While style and direction are critically important in terms of planning and executing a successful resume, it is equally important to avoid making blatant errors. To avoid generating a document that is more likely to meet the trash can than the desk of the hiring manager, be sure to double check your resume for the following mistakes.
Did you accidentally say Manger instead of Manager? Don’t laugh. This is reported to be one of the most common typos out there. Spell-check won’t pick it up and somehow it goes undetected on more resumes than you can imagine. Always proofread your document after using spell-check to be on the safe side. If you are not a spelling whiz, find someone who is and have them give it a once over before putting it on the job boards or sending it to potential employers.
Another common error occurs when adding new information to your resume. You may accidentally change the font or type size without realizing this. If you are using more than 2 font types, your resume may reflect a lack of attention to detail that is unlikely to impress human resources. Scrutinize the document carefully to avoid this pitfall.
On a similar note, if you are making room for a new position on your resume and moving your last job down from position number 1 to position number 2, be sure to change the verb tense to reflect this modification. Your current role should be depicted in the present tense (assuming you are working), but your previous role, will now need to be changed to the past tense. So, for example, lead becomes led and coordinate becomes coordinated. You get the picture.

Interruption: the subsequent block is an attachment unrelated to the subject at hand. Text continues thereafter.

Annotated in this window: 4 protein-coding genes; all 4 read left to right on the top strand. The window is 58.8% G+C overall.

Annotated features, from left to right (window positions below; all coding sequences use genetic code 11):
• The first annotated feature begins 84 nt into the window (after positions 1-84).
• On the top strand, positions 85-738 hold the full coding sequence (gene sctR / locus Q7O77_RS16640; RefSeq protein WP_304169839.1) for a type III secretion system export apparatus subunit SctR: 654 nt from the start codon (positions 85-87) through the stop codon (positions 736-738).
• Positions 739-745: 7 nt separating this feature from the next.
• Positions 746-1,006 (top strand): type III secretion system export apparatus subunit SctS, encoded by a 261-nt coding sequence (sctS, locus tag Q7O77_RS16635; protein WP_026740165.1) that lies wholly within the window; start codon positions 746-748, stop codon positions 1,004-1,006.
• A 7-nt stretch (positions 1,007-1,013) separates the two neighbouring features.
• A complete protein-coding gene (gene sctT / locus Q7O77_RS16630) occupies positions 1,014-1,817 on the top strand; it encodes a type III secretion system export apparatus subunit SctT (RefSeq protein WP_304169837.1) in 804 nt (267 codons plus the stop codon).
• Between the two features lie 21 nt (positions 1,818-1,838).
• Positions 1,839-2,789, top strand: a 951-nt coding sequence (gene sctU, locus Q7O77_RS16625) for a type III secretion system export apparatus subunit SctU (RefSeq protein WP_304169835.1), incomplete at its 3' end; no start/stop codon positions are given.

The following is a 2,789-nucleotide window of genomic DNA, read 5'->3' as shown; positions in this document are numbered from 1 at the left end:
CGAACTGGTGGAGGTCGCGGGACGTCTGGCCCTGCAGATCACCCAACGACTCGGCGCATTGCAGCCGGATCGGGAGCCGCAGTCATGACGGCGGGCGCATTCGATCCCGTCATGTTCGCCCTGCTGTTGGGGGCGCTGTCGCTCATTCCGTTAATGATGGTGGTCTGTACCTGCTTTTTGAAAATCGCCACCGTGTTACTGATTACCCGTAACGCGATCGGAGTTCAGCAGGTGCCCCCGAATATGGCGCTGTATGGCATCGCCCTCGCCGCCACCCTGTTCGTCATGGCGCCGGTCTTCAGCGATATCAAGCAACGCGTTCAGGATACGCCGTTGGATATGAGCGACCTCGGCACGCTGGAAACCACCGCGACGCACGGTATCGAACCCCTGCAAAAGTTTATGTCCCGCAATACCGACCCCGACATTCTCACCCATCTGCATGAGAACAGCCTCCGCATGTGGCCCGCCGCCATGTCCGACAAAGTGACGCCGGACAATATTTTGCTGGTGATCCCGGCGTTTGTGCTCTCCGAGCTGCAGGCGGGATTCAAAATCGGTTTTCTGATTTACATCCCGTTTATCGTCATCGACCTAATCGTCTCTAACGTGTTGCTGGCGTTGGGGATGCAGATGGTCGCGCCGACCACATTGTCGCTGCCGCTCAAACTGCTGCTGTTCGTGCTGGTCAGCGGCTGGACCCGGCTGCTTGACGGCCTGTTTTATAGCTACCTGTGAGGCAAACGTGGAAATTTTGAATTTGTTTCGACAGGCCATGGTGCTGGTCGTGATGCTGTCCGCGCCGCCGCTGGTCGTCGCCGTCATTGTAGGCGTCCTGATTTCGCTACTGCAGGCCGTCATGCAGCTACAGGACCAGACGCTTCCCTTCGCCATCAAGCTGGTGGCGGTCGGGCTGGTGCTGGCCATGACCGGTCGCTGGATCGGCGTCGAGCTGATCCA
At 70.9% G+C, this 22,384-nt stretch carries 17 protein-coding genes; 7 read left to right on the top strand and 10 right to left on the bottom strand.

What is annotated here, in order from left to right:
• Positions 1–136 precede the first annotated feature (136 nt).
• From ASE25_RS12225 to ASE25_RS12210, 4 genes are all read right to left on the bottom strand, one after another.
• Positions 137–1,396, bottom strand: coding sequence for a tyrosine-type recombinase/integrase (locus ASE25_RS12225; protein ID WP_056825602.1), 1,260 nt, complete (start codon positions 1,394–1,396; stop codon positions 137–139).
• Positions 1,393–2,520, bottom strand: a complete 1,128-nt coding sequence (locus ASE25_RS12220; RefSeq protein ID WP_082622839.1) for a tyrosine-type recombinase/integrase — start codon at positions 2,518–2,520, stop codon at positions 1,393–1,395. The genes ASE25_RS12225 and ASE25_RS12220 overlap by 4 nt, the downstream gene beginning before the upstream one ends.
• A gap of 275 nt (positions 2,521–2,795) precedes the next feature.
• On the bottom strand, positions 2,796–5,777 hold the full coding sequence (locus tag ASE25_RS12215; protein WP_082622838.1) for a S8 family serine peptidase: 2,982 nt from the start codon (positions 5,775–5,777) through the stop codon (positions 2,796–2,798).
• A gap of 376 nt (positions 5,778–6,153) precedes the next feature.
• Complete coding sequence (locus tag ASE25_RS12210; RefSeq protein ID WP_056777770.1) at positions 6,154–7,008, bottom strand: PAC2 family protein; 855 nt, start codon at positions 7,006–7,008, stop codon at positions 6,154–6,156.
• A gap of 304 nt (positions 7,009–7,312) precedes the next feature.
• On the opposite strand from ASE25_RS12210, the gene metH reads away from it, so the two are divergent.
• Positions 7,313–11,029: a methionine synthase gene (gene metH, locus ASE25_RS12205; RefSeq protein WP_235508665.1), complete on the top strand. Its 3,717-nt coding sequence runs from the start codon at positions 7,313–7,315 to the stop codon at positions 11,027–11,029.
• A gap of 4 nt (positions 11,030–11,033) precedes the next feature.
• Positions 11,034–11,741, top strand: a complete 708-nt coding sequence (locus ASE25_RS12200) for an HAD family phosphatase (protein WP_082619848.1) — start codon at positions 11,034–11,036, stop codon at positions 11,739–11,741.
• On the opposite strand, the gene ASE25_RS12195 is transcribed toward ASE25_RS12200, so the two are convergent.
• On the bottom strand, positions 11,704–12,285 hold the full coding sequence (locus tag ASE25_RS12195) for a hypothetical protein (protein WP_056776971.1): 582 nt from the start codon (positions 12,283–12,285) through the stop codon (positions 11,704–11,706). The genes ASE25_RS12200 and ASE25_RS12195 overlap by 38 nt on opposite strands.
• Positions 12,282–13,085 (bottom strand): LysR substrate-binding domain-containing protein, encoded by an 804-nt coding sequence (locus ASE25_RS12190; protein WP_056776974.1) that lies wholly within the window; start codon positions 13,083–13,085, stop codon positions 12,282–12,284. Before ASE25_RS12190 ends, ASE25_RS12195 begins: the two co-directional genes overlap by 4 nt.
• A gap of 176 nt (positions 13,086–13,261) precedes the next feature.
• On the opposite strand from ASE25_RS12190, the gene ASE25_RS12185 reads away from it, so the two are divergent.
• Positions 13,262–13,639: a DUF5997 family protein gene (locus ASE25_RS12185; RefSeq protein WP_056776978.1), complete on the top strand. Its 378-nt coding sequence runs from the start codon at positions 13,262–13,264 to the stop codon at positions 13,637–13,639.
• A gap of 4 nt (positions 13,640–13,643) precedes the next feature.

Another pitfall of resume writing that is common is to use the 1st person. Skim through your resume to be sure that nothing has been expressed using personal pronouns like I or me. These pronouns are best reserved for the cover letter. So instead of saying, “I delegated…” it is better to simply state, “Delegated…..” and leave the pronoun off completely.
Finally, excessive wordiness can be a problem on your resume. Keep your sentences to the point. Look for ways to eliminate unnecessary verbiage. Do not allow paragraphs to become excessively long. Readers have a short attention span and respond better when content is broken down into smaller segments.
Debra Wheatman, CPRW, CPCC is President of Careers Done Write, a premier career services provider focused on developing highly personalized career roadmaps for senior leaders and executives across all verticals and industries.